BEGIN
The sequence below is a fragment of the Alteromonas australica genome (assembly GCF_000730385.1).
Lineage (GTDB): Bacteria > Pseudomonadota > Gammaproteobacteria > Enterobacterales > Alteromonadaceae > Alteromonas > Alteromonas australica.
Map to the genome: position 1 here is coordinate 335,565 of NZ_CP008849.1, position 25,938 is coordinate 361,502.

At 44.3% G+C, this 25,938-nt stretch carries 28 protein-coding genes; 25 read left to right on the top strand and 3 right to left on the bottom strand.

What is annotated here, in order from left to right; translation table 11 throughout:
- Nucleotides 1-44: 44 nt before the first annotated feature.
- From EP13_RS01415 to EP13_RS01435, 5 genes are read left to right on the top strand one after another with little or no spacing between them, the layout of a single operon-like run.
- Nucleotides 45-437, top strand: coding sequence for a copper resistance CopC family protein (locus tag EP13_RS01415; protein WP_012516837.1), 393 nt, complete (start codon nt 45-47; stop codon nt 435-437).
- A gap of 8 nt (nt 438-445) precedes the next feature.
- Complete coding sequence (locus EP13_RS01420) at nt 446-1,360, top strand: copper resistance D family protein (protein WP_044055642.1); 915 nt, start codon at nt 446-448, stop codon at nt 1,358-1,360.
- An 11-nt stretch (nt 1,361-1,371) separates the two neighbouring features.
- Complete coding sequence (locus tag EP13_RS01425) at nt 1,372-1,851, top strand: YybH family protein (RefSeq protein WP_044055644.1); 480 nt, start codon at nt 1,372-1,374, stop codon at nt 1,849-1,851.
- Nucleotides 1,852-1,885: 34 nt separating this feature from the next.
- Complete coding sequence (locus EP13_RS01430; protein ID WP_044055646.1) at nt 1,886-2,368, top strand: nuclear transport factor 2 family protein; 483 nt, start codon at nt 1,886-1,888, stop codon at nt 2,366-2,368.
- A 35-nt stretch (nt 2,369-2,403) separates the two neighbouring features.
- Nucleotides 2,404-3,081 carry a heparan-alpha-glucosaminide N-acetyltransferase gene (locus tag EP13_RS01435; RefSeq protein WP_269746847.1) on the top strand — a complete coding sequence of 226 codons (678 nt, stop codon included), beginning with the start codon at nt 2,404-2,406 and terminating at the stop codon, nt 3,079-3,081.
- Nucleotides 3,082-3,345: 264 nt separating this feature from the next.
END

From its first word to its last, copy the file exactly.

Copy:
The sequence below is a fragment of the Alteromonas australica genome (assembly GCF_000730385.1).
Lineage (GTDB): Bacteria > Pseudomonadota > Gammaproteobacteria > Enterobacterales > Alteromonadaceae > Alteromonas > Alteromonas australica.
Map to the genome: position 1 here is coordinate 335,565 of NZ_CP008849.1, position 25,938 is coordinate 361,502.

At 44.3% G+C, this 25,938-nt stretch carries 28 protein-coding genes; 25 read left to right on the top strand and 3 right to left on the bottom strand.

What is annotated here, in order from left to right; translation table 11 throughout:
- Nucleotides 1-44: 44 nt before the first annotated feature.
- From EP13_RS01415 to EP13_RS01435, 5 genes are read left to right on the top strand one after another with little or no spacing between them, the layout of a single operon-like run.
- Nucleotides 45-437, top strand: coding sequence for a copper resistance CopC family protein (locus tag EP13_RS01415; protein WP_012516837.1), 393 nt, complete (start codon nt 45-47; stop codon nt 435-437).
- A gap of 8 nt (nt 438-445) precedes the next feature.
- Complete coding sequence (locus EP13_RS01420) at nt 446-1,360, top strand: copper resistance D family protein (protein WP_044055642.1); 915 nt, start codon at nt 446-448, stop codon at nt 1,358-1,360.
- An 11-nt stretch (nt 1,361-1,371) separates the two neighbouring features.
- Complete coding sequence (locus tag EP13_RS01425) at nt 1,372-1,851, top strand: YybH family protein (RefSeq protein WP_044055644.1); 480 nt, start codon at nt 1,372-1,374, stop codon at nt 1,849-1,851.
- Nucleotides 1,852-1,885: 34 nt separating this feature from the next.
- Complete coding sequence (locus EP13_RS01430; protein ID WP_044055646.1) at nt 1,886-2,368, top strand: nuclear transport factor 2 family protein; 483 nt, start codon at nt 1,886-1,888, stop codon at nt 2,366-2,368.
- A 35-nt stretch (nt 2,369-2,403) separates the two neighbouring features.
- Nucleotides 2,404-3,081 carry a heparan-alpha-glucosaminide N-acetyltransferase gene (locus tag EP13_RS01435; RefSeq protein WP_269746847.1) on the top strand — a complete coding sequence of 226 codons (678 nt, stop codon included), beginning with the start codon at nt 2,404-2,406 and terminating at the stop codon, nt 3,079-3,081.
- Nucleotides 3,082-3,345: 264 nt separating this feature from the next.